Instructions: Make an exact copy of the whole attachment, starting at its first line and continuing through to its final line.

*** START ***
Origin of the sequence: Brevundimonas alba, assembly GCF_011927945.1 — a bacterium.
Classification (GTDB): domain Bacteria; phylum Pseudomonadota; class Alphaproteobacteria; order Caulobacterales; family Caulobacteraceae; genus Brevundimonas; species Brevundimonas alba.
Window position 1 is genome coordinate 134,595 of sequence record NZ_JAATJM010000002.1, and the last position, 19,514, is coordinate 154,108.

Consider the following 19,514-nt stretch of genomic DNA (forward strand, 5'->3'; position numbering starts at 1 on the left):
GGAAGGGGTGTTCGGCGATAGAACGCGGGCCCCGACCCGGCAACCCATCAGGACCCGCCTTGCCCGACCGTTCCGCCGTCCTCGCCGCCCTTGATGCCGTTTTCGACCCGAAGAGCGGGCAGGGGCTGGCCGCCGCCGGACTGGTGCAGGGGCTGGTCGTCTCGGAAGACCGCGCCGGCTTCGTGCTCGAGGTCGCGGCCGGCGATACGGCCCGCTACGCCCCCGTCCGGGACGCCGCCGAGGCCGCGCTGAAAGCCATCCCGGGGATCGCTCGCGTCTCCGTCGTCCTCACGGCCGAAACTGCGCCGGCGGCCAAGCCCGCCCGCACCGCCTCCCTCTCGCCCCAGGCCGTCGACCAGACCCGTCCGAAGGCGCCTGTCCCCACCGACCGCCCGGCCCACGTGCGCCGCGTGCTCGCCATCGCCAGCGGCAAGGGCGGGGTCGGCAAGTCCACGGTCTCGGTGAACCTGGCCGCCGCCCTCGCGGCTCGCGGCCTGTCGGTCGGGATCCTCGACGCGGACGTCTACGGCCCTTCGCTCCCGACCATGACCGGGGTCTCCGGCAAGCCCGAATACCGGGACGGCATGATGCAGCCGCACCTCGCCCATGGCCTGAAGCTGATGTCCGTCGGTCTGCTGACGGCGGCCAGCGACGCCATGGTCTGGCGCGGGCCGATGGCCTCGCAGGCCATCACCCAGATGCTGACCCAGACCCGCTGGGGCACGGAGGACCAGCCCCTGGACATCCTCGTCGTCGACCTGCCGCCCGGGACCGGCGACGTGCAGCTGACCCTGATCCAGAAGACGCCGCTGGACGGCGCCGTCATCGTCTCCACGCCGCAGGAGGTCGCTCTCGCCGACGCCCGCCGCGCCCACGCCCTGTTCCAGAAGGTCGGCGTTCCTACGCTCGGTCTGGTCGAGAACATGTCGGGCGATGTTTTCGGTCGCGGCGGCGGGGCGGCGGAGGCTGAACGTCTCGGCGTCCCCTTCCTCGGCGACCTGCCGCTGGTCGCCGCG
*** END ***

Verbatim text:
Origin of the sequence: Brevundimonas alba, assembly GCF_011927945.1 — a bacterium.
Classification (GTDB): domain Bacteria; phylum Pseudomonadota; class Alphaproteobacteria; order Caulobacterales; family Caulobacteraceae; genus Brevundimonas; species Brevundimonas alba.
Window position 1 is genome coordinate 134,595 of sequence record NZ_JAATJM010000002.1, and the last position, 19,514, is coordinate 154,108.

Consider the following 19,514-nt stretch of genomic DNA (forward strand, 5'->3'; position numbering starts at 1 on the left):
GGAAGGGGTGTTCGGCGATAGAACGCGGGCCCCGACCCGGCAACCCATCAGGACCCGCCTTGCCCGACCGTTCCGCCGTCCTCGCCGCCCTTGATGCCGTTTTCGACCCGAAGAGCGGGCAGGGGCTGGCCGCCGCCGGACTGGTGCAGGGGCTGGTCGTCTCGGAAGACCGCGCCGGCTTCGTGCTCGAGGTCGCGGCCGGCGATACGGCCCGCTACGCCCCCGTCCGGGACGCCGCCGAGGCCGCGCTGAAAGCCATCCCGGGGATCGCTCGCGTCTCCGTCGTCCTCACGGCCGAAACTGCGCCGGCGGCCAAGCCCGCCCGCACCGCCTCCCTCTCGCCCCAGGCCGTCGACCAGACCCGTCCGAAGGCGCCTGTCCCCACCGACCGCCCGGCCCACGTGCGCCGCGTGCTCGCCATCGCCAGCGGCAAGGGCGGGGTCGGCAAGTCCACGGTCTCGGTGAACCTGGCCGCCGCCCTCGCGGCTCGCGGCCTGTCGGTCGGGATCCTCGACGCGGACGTCTACGGCCCTTCGCTCCCGACCATGACCGGGGTCTCCGGCAAGCCCGAATACCGGGACGGCATGATGCAGCCGCACCTCGCCCATGGCCTGAAGCTGATGTCCGTCGGTCTGCTGACGGCGGCCAGCGACGCCATGGTCTGGCGCGGGCCGATGGCCTCGCAGGCCATCACCCAGATGCTGACCCAGACCCGCTGGGGCACGGAGGACCAGCCCCTGGACATCCTCGTCGTCGACCTGCCGCCCGGGACCGGCGACGTGCAGCTGACCCTGATCCAGAAGACGCCGCTGGACGGCGCCGTCATCGTCTCCACGCCGCAGGAGGTCGCTCTCGCCGACGCCCGCCGCGCCCACGCCCTGTTCCAGAAGGTCGGCGTTCCTACGCTCGGTCTGGTCGAGAACATGTCGGGCGATGTTTTCGGTCGCGGCGGCGGGGCGGCGGAGGCTGAACGTCTCGGCGTCCCCTTCCTCGGCGACCTGCCGCTGGTCGCCGCG